Being able to tell when someone is not interested in learning is a vital skill in resisting oppression, I think. I have a system now. If you make a problematic statement, I will
Step 1) give you some information and some criticism to see how you react. If you react with defensiveness or repeating yourself, the conversation is done: you're displaying a desire to 'win' an argument, not to learn (and I skip to step 3 or 4, depends on my energy level).
Step 2) If you respond with questions and/or new statements, the jury is still out and I will still engage. If you appear to rearrange your thinking in some way as the conversation goes, I will continue to engage unless/until you seem unable to absorb a key piece of information.
Step 3) I will offer you some resources for self-education and ask you to stop talking to me on the subject until you do your homework. If you try to argue with me after that without doing your homework,
Step 4) I'll tell you that your opinions are useless and give you a warning to stop engaging with me.
Step 5) Ignore my statement of being done with the conversation and I will stop you with a block/ban.
If I'm having this discussion on someone else's page, I will stop at 3, and usually reconsider if I want to have this person connected to me. If I'm having it in person, then if I get to 4 or 5 I will just tell them I am no longer interested in talking with them, and leave (either physically or mentally).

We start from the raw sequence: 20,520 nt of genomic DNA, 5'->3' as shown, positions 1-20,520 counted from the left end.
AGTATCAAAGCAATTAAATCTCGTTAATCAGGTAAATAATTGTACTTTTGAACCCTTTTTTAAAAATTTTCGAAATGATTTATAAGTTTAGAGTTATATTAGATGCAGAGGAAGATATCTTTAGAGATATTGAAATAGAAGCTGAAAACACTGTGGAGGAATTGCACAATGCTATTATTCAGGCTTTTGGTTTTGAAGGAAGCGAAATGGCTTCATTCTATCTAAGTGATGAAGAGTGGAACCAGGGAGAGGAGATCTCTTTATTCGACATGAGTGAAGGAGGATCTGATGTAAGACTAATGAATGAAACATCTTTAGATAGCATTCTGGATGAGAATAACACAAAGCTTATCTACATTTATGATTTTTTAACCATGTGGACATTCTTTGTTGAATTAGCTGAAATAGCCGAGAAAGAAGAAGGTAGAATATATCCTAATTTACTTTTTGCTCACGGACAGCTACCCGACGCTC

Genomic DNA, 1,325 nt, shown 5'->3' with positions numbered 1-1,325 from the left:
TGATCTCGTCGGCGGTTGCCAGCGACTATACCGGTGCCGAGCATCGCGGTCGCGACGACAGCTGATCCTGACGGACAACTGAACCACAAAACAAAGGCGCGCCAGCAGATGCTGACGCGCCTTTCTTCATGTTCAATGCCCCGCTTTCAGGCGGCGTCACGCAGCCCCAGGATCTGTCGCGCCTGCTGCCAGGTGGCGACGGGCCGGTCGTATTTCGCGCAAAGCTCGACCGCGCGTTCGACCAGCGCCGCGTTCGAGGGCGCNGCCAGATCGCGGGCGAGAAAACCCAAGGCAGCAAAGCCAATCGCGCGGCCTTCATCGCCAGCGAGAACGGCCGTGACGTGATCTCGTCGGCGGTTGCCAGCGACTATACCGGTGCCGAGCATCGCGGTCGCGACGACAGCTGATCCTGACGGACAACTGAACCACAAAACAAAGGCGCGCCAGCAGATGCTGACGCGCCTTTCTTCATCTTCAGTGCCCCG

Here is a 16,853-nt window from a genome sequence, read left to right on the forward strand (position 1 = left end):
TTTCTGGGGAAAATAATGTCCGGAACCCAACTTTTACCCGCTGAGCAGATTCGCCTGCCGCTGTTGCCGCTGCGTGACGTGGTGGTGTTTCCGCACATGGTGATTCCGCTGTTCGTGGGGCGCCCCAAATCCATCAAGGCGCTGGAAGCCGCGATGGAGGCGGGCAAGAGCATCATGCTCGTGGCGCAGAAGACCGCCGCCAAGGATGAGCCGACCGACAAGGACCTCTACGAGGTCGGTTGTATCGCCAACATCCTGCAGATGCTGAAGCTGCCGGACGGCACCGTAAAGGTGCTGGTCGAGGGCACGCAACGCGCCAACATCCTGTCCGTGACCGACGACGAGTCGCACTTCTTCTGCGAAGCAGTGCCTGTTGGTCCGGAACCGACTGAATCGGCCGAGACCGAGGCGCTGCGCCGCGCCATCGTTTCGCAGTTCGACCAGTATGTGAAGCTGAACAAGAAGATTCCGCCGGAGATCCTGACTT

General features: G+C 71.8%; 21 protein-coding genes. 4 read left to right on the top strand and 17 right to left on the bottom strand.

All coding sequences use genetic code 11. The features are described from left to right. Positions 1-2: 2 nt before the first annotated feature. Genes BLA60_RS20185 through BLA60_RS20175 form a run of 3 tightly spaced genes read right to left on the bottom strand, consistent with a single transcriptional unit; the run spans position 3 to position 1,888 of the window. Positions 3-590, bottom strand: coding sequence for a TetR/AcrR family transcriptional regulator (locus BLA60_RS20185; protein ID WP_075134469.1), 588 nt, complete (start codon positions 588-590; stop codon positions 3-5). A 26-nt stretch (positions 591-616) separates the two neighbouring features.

I've had a few drive-by comments on my post on the importance of labels. The first one immediately revealed that they weren't interested in learning, by calling it bigoted and intolerant to require people to acknowledge privilege. Them, I just laughed at and told to go away (instant step 4). Another stranger responded with an argument that by labeling themselves, oppressed peoples are the source of their own mistreatment. This I engaged with more seriously, explaining that they don't understand oppression and telling them the true source of oppression (step 1 and part of 3). They then told me no, they're correct, etc, which revealed that they weren't interested in learning. So then I laughed at them and told them to go away (step 4).
If at any point, someone comes to me with a request for resources to learn, I will courteously and generously try to come up with the resources I think would be most helpful. I will give of my time, energy, and thought to do this. But I will not waste any time on someone who just wants to try to verbally fence with me. Pripois often find it entertaining to fight about social issues that have no negative effect on them, and I have no interest in providing their entertainment. (pripoi= privilege-poisoned person, one who denies privilege and/or refuses to try to reduce its effects)
I consider it a radical and important action to tell a privileged person that their opinion on oppression is useless. They are almost always shocked by this, and it sticks in their memory. Being flat-out told you are wrong and uninterestingly so is a rare experience for pripois. It encourages them to self-examine. I know this was true for me when I was privilege-poisoned. (I am still privileged of course, but no longer to the point of denying my own privilege or refusing to attempt to ameliorate its effects)